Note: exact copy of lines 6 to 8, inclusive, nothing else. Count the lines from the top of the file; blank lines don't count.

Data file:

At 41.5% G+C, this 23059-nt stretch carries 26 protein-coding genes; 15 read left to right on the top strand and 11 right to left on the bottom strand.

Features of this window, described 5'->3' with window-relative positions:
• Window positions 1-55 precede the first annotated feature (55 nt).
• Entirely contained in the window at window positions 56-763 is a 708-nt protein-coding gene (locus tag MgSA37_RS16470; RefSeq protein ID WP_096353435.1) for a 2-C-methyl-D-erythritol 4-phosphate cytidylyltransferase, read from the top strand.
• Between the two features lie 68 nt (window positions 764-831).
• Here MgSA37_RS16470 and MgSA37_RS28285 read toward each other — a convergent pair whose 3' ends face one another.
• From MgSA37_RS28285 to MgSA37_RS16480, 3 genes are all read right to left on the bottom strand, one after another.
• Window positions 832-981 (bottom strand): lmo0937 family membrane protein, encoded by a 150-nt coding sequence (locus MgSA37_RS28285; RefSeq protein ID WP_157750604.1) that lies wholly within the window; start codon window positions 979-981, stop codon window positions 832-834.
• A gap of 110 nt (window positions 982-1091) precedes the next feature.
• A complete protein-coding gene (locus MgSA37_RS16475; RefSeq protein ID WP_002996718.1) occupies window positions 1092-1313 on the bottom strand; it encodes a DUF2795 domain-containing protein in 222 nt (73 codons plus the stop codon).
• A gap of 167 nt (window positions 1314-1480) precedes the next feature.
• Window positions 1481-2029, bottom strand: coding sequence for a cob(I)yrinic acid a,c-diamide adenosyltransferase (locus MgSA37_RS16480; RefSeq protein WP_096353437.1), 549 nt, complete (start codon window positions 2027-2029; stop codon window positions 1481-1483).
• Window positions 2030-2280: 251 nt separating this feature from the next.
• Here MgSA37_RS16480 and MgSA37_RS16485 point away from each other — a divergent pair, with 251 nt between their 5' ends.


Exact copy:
• Here MgSA37_RS16470 and MgSA37_RS28285 read toward each other — a convergent pair whose 3' ends face one another.
• From MgSA37_RS28285 to MgSA37_RS16480, 3 genes are all read right to left on the bottom strand, one after another.
• Window positions 832-981 (bottom strand): lmo0937 family membrane protein, encoded by a 150-nt coding sequence (locus MgSA37_RS28285; RefSeq protein ID WP_157750604.1) that lies wholly within the window; start codon window positions 979-981, stop codon window positions 832-834.